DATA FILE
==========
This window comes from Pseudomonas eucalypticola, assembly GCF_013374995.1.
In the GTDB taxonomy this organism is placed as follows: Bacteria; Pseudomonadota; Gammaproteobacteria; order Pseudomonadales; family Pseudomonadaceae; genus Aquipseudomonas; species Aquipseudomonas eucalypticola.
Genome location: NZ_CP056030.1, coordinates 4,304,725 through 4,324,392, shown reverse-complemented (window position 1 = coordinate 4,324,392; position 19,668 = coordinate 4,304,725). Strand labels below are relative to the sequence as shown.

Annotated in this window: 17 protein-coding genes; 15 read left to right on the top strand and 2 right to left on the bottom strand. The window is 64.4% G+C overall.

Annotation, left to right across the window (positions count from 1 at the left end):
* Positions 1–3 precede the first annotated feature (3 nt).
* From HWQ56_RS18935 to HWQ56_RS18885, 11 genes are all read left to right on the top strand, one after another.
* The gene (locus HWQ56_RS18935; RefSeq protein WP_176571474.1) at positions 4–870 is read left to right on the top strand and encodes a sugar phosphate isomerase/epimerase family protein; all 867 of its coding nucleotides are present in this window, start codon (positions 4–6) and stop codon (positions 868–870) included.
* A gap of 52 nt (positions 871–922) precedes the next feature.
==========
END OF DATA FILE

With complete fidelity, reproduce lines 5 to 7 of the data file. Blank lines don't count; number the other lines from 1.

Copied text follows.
Annotation, left to right across the window (positions count from 1 at the left end):
* Positions 1–3 precede the first annotated feature (3 nt).
* From HWQ56_RS18935 to HWQ56_RS18885, 11 genes are all read left to right on the top strand, one after another.